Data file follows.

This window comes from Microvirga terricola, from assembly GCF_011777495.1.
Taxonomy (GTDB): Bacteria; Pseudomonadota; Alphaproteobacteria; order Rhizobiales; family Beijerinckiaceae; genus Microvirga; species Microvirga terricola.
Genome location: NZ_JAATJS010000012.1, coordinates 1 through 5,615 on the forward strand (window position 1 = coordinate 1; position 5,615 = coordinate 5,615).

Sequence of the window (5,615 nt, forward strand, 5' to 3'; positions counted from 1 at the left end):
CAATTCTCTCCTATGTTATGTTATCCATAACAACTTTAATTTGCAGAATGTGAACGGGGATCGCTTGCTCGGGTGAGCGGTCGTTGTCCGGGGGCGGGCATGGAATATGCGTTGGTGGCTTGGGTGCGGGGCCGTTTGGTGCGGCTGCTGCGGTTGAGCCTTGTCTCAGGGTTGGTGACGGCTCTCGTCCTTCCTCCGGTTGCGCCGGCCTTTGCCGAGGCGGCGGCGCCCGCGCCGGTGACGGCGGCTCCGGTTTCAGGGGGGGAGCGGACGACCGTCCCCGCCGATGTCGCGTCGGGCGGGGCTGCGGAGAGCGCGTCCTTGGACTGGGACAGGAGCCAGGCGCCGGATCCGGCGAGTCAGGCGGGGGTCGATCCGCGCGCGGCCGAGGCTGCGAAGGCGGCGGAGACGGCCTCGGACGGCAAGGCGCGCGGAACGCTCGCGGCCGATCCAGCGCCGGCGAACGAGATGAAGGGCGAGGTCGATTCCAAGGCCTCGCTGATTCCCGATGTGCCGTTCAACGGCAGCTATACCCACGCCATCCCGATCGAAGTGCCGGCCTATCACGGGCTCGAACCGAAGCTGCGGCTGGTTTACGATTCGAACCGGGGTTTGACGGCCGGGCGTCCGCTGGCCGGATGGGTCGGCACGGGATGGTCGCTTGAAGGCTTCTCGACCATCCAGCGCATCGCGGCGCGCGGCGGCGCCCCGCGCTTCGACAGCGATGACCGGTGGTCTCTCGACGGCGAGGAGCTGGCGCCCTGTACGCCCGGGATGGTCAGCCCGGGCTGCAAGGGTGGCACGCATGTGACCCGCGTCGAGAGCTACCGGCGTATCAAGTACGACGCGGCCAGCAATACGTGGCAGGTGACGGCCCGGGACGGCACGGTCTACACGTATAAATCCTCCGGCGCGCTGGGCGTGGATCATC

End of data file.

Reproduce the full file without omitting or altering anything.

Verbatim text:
This window comes from Microvirga terricola, from assembly GCF_011777495.1.
Taxonomy (GTDB): Bacteria; Pseudomonadota; Alphaproteobacteria; order Rhizobiales; family Beijerinckiaceae; genus Microvirga; species Microvirga terricola.
Genome location: NZ_JAATJS010000012.1, coordinates 1 through 5,615 on the forward strand (window position 1 = coordinate 1; position 5,615 = coordinate 5,615).

Sequence of the window (5,615 nt, forward strand, 5' to 3'; positions counted from 1 at the left end):
CAATTCTCTCCTATGTTATGTTATCCATAACAACTTTAATTTGCAGAATGTGAACGGGGATCGCTTGCTCGGGTGAGCGGTCGTTGTCCGGGGGCGGGCATGGAATATGCGTTGGTGGCTTGGGTGCGGGGCCGTTTGGTGCGGCTGCTGCGGTTGAGCCTTGTCTCAGGGTTGGTGACGGCTCTCGTCCTTCCTCCGGTTGCGCCGGCCTTTGCCGAGGCGGCGGCGCCCGCGCCGGTGACGGCGGCTCCGGTTTCAGGGGGGGAGCGGACGACCGTCCCCGCCGATGTCGCGTCGGGCGGGGCTGCGGAGAGCGCGTCCTTGGACTGGGACAGGAGCCAGGCGCCGGATCCGGCGAGTCAGGCGGGGGTCGATCCGCGCGCGGCCGAGGCTGCGAAGGCGGCGGAGACGGCCTCGGACGGCAAGGCGCGCGGAACGCTCGCGGCCGATCCAGCGCCGGCGAACGAGATGAAGGGCGAGGTCGATTCCAAGGCCTCGCTGATTCCCGATGTGCCGTTCAACGGCAGCTATACCCACGCCATCCCGATCGAAGTGCCGGCCTATCACGGGCTCGAACCGAAGCTGCGGCTGGTTTACGATTCGAACCGGGGTTTGACGGCCGGGCGTCCGCTGGCCGGATGGGTCGGCACGGGATGGTCGCTTGAAGGCTTCTCGACCATCCAGCGCATCGCGGCGCGCGGCGGCGCCCCGCGCTTCGACAGCGATGACCGGTGGTCTCTCGACGGCGAGGAGCTGGCGCCCTGTACGCCCGGGATGGTCAGCCCGGGCTGCAAGGGTGGCACGCATGTGACCCGCGTCGAGAGCTACCGGCGTATCAAGTACGACGCGGCCAGCAATACGTGGCAGGTGACGGCCCGGGACGGCACGGTCTACACGTATAAATCCTCCGGCGCGCTGGGCGTGGATCATC